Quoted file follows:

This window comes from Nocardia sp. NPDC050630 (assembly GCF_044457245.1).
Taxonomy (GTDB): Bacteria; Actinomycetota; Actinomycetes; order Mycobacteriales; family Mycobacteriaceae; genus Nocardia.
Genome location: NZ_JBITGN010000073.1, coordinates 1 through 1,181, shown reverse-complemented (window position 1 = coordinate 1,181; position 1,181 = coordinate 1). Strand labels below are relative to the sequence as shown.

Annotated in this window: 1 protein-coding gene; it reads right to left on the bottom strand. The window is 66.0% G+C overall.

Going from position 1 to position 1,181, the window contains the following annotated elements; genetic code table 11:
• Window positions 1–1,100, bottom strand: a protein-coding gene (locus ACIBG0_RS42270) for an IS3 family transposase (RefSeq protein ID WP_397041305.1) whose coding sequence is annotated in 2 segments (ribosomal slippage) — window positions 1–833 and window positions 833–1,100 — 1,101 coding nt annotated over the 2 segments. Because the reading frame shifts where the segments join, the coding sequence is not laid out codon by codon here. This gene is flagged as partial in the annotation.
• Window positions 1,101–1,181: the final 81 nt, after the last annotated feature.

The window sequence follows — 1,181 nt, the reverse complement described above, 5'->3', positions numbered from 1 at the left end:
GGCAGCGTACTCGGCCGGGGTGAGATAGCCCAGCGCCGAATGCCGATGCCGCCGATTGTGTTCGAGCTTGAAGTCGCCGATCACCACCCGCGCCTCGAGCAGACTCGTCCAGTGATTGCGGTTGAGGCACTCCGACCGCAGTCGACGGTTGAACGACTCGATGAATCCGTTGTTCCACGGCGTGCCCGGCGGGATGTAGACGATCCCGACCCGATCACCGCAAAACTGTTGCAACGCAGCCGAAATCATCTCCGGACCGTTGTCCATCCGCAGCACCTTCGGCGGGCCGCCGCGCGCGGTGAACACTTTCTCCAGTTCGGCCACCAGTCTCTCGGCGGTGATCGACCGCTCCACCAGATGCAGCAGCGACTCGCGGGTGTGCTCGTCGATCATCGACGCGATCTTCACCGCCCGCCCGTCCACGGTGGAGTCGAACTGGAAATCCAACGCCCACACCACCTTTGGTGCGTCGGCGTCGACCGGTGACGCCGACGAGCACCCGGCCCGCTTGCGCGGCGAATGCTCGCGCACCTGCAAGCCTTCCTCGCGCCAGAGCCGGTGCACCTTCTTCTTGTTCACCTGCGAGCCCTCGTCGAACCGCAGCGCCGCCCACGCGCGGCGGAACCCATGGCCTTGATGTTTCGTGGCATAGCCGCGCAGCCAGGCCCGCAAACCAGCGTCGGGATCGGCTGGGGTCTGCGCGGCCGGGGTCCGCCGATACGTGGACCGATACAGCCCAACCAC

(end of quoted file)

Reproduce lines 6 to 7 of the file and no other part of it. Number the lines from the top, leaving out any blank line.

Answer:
• Window positions 1–1,100, bottom strand: a protein-coding gene (locus ACIBG0_RS42270) for an IS3 family transposase (RefSeq protein ID WP_397041305.1) whose coding sequence is annotated in 2 segments (ribosomal slippage) — window positions 1–833 and window positions 833–1,100 — 1,101 coding nt annotated over the 2 segments. Because the reading frame shifts where the segments join, the coding sequence is not laid out codon by codon here. This gene is flagged as partial in the annotation.
• Window positions 1,101–1,181: the final 81 nt, after the last annotated feature.